## Re: against pretentious formal notation

Even though this discussion is months old, let me add my input to it, because quite a few of my own entries use the "pretentious" triple notation, even though this entry in particular is not mine.

It is completely clear from the discussion that you (stevecheng, the originator of this complaint) have never studied anything that I would consider to be extremely advanced mathematics. In saying this, I do not mean to denigrate your knowledge or to discourage you in any way. Indeed, I strongly encourage you to continue learning more mathematics, because it is the best way for you to outgrow your aversion to triples definitions. I guarantee you that, as you advance, there will come a point in your studies when you will find yourself *unable* to learn new definitions unless you use triples.

The reason is that, as definitions increase in complexity, it becomes impossible for the human mind to categorize all the elements of the definition properly unless the individual components of the definition are fully laid out, in a precise fashion, using "pretentious" formal notation. If you are still at the level of topological groups or measure spaces, then I can see how you might think triples are unnecessary. However, once you get to definitions such as group schemes or algebraic stacks, most mathematicians (with _rare_ exceptions) need to have a definition that specifies every component of the object, with formal notation, in order to even have any hope of learning what the object means.

If it should turn out that you are one of the exceedingly rare individuals who can learn group schemes or algebraic stacks without using tuple notation, then, well, people like that are such a small minority that it would be counterproductive to target PlanetMath towards those people at the expense of the majority.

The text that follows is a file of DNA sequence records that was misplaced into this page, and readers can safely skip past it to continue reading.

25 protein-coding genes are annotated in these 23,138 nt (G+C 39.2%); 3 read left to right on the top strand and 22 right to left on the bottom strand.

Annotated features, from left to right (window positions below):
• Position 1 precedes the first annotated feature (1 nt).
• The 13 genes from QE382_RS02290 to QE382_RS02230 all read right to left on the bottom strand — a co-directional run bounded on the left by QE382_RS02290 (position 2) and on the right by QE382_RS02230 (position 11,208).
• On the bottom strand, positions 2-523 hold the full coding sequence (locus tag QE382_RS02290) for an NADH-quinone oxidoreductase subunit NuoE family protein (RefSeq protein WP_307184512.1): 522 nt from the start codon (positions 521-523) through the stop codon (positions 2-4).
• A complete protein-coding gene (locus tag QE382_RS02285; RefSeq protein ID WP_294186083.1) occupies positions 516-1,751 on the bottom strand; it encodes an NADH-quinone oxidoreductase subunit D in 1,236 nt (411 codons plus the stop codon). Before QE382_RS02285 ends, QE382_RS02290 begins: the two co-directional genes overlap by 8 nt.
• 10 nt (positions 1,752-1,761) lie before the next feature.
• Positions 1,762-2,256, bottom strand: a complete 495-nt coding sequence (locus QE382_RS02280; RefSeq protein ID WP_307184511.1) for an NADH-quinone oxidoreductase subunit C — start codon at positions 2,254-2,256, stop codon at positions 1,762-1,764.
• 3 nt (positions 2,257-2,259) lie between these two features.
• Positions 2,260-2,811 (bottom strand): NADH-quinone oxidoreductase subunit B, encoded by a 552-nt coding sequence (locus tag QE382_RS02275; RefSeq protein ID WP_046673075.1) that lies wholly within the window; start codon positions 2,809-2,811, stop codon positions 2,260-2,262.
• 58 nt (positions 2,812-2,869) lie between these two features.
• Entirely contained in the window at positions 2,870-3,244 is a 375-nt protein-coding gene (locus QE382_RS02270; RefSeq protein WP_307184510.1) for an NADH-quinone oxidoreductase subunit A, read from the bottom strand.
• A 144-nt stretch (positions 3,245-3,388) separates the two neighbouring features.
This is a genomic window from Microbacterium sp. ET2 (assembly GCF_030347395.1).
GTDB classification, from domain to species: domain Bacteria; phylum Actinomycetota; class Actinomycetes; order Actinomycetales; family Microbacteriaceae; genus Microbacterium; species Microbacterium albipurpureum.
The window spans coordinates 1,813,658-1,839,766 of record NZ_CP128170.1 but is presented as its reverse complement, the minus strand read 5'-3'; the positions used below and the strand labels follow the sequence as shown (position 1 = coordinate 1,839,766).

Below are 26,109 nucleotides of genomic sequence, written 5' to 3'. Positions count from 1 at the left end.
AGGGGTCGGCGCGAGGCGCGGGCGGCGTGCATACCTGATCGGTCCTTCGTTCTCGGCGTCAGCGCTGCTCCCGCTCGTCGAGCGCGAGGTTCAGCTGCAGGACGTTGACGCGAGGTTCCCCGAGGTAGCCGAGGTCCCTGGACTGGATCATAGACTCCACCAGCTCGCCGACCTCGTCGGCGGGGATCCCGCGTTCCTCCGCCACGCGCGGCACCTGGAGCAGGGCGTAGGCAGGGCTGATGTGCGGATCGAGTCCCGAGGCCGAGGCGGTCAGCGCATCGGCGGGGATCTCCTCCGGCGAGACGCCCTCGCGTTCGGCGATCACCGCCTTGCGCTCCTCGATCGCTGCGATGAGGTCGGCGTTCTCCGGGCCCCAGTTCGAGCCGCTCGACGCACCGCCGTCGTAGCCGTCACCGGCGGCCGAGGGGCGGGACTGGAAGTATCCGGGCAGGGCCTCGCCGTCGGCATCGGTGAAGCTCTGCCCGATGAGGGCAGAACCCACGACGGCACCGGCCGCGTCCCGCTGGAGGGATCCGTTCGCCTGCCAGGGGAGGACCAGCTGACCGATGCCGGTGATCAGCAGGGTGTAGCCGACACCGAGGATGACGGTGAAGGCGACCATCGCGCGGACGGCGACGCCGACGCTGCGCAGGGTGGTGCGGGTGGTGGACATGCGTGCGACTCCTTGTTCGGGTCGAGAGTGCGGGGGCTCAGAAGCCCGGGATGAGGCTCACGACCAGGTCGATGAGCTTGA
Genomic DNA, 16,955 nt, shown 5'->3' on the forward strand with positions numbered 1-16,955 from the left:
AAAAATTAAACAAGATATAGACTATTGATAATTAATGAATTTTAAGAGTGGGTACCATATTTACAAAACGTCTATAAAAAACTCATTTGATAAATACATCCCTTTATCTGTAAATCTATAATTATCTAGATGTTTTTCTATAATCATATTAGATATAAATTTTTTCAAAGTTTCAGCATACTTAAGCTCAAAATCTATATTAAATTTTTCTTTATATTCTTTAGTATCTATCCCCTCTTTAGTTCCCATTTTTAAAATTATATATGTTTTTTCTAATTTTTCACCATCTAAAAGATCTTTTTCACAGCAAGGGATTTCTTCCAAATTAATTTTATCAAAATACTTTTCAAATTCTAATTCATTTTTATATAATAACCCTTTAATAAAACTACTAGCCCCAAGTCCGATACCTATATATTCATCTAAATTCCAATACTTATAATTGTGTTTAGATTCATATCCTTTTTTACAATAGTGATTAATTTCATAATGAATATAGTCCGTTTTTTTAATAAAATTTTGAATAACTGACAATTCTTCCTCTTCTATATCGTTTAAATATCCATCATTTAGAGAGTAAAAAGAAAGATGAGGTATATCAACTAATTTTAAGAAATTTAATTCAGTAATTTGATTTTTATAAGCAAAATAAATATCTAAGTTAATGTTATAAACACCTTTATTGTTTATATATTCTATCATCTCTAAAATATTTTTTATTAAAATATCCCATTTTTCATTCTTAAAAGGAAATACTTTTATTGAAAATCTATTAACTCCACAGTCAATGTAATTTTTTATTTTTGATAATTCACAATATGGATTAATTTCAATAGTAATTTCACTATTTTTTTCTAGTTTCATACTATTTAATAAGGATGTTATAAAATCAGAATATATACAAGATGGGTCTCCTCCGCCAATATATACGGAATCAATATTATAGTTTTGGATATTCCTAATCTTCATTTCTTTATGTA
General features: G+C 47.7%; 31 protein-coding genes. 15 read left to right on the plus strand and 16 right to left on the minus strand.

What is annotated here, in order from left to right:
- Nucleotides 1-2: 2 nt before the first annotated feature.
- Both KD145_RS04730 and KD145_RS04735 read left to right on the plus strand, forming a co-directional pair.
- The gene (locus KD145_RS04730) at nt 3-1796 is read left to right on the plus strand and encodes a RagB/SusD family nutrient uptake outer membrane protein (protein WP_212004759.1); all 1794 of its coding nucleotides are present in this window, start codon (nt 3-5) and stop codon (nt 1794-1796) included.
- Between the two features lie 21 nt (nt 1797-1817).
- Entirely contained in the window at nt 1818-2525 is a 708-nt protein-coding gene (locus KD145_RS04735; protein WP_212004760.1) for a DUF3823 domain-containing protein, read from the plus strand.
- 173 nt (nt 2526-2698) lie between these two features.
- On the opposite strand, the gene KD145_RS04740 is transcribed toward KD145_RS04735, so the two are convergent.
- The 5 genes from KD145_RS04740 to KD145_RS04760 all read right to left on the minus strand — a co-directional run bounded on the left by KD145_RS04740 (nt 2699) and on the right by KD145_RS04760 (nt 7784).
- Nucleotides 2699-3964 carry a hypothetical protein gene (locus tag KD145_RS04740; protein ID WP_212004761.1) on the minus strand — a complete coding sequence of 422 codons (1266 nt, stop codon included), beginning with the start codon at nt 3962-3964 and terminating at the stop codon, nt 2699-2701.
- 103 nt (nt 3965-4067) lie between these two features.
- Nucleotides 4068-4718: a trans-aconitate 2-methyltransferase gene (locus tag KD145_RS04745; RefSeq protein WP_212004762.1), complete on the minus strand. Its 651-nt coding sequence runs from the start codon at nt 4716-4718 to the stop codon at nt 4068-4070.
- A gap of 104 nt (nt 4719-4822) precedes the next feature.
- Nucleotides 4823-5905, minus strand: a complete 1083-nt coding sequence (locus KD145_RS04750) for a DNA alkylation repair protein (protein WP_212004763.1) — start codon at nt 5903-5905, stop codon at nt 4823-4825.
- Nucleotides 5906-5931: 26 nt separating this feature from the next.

The reason I use tuple notation even in comparatively simple definitions such as measure space is because I believe it is good practice to get readers into the habit of accepting formal notation in definitions, in order to prepare them for later on in their studies when such techniques become indispensible.

## Re: against pretentious formal notation

It might be said that pretentious, formal mathematics requires pretentious formal notation!

But joking aside, I too believe that the initial seeming artificiality of much of mathematical notation is greatly compensated by the benefits of it.

However, it is certainly possible to overdo it. I personally do detest a mode of mathematical writing that insists on using strings of symbols where a few phrases would do much better. They might be even more evocative of the spirit underlying the concept(s) being presented.

Overly formalistic writing reminds me of the statement made by philosopher / epigrammatist La Rochefoucauld (?) that "language was given to men that they might conceal their thoughts"! (I'm almost certainly not quoting very faithfully).